The bad science and policy related to crack have been discredited, but the child welfare system they set into law remains in effect. Black children are disproportionately represented in the foster care population: They are only 14 percent of the under-18 population, but they account for 23 percent of the foster care population. Black children are also more likely to enter foster care and less likely to return home than white children. Children are often removed from home even when basic supports like a housing voucher or childcare could resolve safety issues. In some states, parents have no right to an attorney in family court proceedings.
For nearly 20 years, I’ve worked with teens and parents to write about their experiences in the child welfare system. The teens I worked with at Represent, a magazine by youth in foster care, challenged the inhumanity of the system toward their families.
Punitive attitudes toward parents hurt children, too. One young Represent contributor, Rita Naranjo, wrote: “The way people thought about my mom … helped convince me that my mother didn’t love me, and it made me feel worthless, like I was a piece of trash.” But “her addiction had little to do with how much she did or didn’t love my brothers and me.”
Working with parents, I see how easily family life can unravel because our society offers few protections to poor families. For parents with few resources, or rebounding from setbacks like incarceration or depression, family crises can snowball.
Piazadora Footman regained custody of her son after her arrest, only to be hit by a housing crisis soon after she’d stabilized her family. In Rise magazine, a publication by parents impacted by the child welfare system, she wrote: “Going from appointment to appointment … I could barely go to my part-time job, and I had to drop out of school. My life felt as if I were riding in a small boat with just one oar, always patching up the holes. Now my boat was leaking. I said to myself every day, ‘How am I going to keep us from drowning?’”
Yet an investigator visiting a family under stress may see failing parents, not structural failings like lack of eviction protections or accessible childcare.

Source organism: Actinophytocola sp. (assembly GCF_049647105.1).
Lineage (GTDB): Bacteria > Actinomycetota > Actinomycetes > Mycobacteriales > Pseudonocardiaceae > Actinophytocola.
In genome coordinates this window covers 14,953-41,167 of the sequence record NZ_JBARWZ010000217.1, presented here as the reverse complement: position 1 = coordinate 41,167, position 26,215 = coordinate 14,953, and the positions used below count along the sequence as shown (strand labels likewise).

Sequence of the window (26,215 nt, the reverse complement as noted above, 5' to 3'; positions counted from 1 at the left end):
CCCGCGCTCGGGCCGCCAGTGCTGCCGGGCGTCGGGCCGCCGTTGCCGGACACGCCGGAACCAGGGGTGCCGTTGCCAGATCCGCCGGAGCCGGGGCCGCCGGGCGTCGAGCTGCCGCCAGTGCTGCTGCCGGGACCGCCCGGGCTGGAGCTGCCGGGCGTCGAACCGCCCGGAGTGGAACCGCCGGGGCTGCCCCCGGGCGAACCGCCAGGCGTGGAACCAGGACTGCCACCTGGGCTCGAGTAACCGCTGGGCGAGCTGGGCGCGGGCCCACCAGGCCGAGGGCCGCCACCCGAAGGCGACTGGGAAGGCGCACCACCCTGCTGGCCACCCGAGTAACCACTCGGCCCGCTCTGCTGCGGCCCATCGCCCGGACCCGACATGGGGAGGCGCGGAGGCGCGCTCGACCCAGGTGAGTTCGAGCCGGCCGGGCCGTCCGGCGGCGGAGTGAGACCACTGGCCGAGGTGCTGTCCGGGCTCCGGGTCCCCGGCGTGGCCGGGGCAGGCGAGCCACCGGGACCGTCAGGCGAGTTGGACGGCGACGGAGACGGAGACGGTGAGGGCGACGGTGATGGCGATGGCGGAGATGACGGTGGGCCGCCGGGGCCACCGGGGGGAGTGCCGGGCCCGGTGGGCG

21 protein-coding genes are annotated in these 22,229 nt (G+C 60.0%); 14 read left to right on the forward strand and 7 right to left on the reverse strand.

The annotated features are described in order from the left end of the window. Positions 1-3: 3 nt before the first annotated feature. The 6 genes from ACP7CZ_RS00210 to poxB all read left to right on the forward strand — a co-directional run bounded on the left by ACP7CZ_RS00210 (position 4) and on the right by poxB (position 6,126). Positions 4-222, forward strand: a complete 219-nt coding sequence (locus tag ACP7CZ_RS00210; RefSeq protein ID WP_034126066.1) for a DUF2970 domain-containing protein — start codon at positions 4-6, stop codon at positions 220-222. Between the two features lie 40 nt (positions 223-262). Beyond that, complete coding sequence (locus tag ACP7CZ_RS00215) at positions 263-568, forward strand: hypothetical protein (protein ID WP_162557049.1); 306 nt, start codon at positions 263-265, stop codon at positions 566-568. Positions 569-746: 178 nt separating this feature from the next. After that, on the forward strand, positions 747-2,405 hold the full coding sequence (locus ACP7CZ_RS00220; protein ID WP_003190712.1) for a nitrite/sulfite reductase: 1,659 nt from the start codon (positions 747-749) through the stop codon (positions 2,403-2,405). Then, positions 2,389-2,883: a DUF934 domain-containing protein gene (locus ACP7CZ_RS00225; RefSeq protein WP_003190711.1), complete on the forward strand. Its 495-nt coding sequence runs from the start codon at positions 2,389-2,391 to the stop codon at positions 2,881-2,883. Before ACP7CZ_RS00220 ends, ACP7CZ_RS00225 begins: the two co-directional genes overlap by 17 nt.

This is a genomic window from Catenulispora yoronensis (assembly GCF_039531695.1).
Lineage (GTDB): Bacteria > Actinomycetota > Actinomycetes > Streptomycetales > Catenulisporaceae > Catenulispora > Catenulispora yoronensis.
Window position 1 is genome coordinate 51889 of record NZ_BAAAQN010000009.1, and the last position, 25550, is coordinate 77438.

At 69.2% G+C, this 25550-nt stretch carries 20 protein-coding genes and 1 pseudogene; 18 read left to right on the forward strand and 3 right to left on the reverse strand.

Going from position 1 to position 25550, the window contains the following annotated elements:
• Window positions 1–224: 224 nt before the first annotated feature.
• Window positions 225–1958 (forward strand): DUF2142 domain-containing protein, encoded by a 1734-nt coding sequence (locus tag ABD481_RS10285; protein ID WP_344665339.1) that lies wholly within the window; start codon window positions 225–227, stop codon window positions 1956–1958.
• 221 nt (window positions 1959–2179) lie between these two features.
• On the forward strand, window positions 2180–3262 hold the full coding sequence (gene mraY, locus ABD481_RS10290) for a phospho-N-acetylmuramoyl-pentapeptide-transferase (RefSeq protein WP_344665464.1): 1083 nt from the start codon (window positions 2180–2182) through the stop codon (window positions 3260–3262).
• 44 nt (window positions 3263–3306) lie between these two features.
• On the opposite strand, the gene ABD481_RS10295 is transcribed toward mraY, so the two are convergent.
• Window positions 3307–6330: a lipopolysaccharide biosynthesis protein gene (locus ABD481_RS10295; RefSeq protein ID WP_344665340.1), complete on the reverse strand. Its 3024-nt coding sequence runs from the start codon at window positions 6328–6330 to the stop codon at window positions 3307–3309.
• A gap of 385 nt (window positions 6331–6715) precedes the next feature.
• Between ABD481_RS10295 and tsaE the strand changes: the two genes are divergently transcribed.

As with criminal justice, it’s possible to begin to build a child welfare system that targets the roots of family stress and interpersonal harm. In Minnesota this year, parents and advocates rallied behind a bill that would strengthen protections for Black families. U.S. Representative Gwen Moore of Milwaukee introduced the Family Poverty Is Not Child Neglect Act in May and spoke on the U.S. House floor about her own experience, at age 18, of being separated from her daughter because of poverty. This fall, the Family First Prevention Services Act went into effect in some states, making limited federal dollars available for those states to provide services, such as substance use treatment and mental health care, to help keep families in crisis together. Previously, federal funding paid only for foster care. These are important steps toward justice for families.
In New York, though, progress may already be in jeopardy. Cuomo has not yet committed to signing the two child welfare bills into law. Opponents of post-adoption contact have traded on stereotypical images of parents like D’Juan, arguing that children like Isaiah “typically come from homes that are so deeply abusive or neglectful that they often need an entirely new set of attachments to thrive” and shouldn’t have the legal option to continue to know their parents.
I’ve seen how our country’s cruel history of forced family separation remains embedded in our politics. That prevents investment in real solutions for families. It’s time to think differently about these families and to add child welfare reform to a justice agenda.
Nora McCarthy is the founder and director of Rise, a nonprofit in New York City that trains parents to write and speak about their experiences with the child welfare system and to advocate for reform.